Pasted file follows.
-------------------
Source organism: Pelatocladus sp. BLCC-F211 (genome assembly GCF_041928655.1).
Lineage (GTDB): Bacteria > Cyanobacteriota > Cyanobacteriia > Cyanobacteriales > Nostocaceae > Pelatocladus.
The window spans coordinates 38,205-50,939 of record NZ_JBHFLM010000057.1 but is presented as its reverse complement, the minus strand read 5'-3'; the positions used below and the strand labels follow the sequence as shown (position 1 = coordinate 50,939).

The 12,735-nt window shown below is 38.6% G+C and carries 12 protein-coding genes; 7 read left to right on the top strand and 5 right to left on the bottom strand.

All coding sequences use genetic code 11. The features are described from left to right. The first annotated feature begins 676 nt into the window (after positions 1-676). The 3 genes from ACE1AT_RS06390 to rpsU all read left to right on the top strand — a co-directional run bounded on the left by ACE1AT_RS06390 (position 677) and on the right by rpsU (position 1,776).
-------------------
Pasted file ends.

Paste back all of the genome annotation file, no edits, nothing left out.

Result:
Source organism: Pelatocladus sp. BLCC-F211 (genome assembly GCF_041928655.1).
Lineage (GTDB): Bacteria > Cyanobacteriota > Cyanobacteriia > Cyanobacteriales > Nostocaceae > Pelatocladus.
The window spans coordinates 38,205-50,939 of record NZ_JBHFLM010000057.1 but is presented as its reverse complement, the minus strand read 5'-3'; the positions used below and the strand labels follow the sequence as shown (position 1 = coordinate 50,939).

The 12,735-nt window shown below is 38.6% G+C and carries 12 protein-coding genes; 7 read left to right on the top strand and 5 right to left on the bottom strand.

All coding sequences use genetic code 11. The features are described from left to right. The first annotated feature begins 676 nt into the window (after positions 1-676). The 3 genes from ACE1AT_RS06390 to rpsU all read left to right on the top strand — a co-directional run bounded on the left by ACE1AT_RS06390 (position 677) and on the right by rpsU (position 1,776).